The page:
U.S. Delivers Helicopters to Support Pakistani Military
By Donna Miles
American Forces Press Service
WASHINGTON, June 11, 2009 The United States delivered four Mi-17 cargo helicopters to the Pakistani army yesterday to support Pakistan’s counterinsurgency as well as humanitarian efforts, officials at the U.S. Embassy in Islamabad announced.
U.S. and Pakistani military members work with contractors to offload an Mi-17 helicopter from a cargo aircraft at Chaklala Air Base, Pakistan, June 10, 2009. Courtesy photo
(Click photo for screen-resolution image);high-resolution image available.
The helicopters, delivered at the request of the Pakistani government, will increase capabilities in current operations against militant extremists, officials said. They’ll also support efforts to care for thousands of Pakistanis displaced from their homes by the fighting.
The United States is in the process of identifying additional Mi-17s that may be made available to Pakistan in the future, officials said. The U.S. military has several of the Russian-built medium-weight, single-rotor helicopters in its inventory, primarily for training purposes, Pentagon spokesman Bryan Whitman told reporters today.
Whitman called the helicopter delivery an example of the support the United States is ready to provide the Pakistanis, as requested. “We stand ready to help Pakistan in any way we can to fight the internal threat that exists there,” he said.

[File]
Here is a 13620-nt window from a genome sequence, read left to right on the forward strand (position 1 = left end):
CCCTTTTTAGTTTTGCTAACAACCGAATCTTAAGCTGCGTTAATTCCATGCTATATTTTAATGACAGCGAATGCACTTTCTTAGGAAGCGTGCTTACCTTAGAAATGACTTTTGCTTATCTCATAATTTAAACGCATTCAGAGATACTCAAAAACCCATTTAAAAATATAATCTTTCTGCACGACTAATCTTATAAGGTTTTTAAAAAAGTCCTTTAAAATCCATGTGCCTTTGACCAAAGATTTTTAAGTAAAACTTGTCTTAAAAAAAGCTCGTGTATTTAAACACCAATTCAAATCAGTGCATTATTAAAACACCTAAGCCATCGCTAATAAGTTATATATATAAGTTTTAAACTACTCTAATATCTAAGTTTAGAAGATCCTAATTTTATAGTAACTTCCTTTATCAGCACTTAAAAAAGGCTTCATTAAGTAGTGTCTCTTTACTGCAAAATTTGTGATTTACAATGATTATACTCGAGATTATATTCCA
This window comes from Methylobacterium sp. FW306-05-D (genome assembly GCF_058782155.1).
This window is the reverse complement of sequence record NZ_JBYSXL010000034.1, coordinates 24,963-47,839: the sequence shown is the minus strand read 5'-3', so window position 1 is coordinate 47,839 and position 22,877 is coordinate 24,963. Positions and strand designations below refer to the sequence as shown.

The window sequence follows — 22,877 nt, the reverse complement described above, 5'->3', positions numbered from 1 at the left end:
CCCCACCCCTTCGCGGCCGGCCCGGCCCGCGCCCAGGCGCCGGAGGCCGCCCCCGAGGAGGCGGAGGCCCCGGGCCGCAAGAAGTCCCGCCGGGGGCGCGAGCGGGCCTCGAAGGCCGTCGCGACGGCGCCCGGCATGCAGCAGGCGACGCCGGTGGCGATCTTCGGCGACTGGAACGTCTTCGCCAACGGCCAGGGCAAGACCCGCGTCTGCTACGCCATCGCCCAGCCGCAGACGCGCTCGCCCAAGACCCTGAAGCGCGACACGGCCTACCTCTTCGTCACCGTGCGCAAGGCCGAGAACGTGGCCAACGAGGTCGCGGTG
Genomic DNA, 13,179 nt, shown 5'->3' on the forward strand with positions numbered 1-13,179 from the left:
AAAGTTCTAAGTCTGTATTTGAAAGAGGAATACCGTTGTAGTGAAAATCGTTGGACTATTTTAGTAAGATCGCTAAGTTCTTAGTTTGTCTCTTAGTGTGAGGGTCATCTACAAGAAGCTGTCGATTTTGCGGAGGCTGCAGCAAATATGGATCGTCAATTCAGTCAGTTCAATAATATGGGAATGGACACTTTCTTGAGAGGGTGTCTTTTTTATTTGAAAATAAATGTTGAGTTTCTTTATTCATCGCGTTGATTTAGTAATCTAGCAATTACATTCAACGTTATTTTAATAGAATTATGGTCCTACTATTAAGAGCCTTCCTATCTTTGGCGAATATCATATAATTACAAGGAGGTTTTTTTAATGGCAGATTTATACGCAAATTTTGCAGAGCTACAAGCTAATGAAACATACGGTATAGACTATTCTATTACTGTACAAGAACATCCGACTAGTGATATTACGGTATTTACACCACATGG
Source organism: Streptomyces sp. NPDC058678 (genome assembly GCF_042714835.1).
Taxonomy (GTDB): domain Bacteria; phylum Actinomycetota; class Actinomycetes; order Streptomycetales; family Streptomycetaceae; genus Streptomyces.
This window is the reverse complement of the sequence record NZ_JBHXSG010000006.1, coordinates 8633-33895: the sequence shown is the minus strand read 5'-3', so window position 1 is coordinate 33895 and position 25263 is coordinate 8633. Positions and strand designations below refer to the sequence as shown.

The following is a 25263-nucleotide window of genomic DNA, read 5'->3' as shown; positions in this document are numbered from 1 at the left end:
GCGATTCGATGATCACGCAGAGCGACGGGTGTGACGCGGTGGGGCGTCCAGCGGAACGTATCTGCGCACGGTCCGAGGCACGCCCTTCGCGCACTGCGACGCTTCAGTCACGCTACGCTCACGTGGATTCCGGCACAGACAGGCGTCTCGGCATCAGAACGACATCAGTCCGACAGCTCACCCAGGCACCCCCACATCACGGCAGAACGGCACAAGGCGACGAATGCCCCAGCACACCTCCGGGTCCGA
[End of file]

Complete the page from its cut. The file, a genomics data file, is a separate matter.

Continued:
Army Gen. David H. Petraeus, commander of U.S. Central Command, said today he’s “very proud” of indirect support the United States has been able to provide Pakistan, including training assistance as well as the helicopter delivery.
Petraeus praised the speed in which the delivery was made. “Within two or three weeks of [the] request from them for helicopter support, we wheeled four Mi-17s just refurbished out of the back of a Colt [military aircraft] yesterday,” he said.
Meanwhile, the United States is exploring other, longer-term means of supporting Pakistan, including the Pakistani Counterinsurgency Capabilities Fund, Whitman said. The Defense Department has requested $700 million for the fund as part of the fiscal 2010 budget.
Defense Secretary Robert M. Gates supports the program, which he told Congress will complement State Department efforts already under way or being planned, while enabling U.S. Central Command to help Pakistan increase its counterinsurgency capabilities.
Gates called these efforts “a vital element of the president’s new Afghanistan-Pakistan strategy.”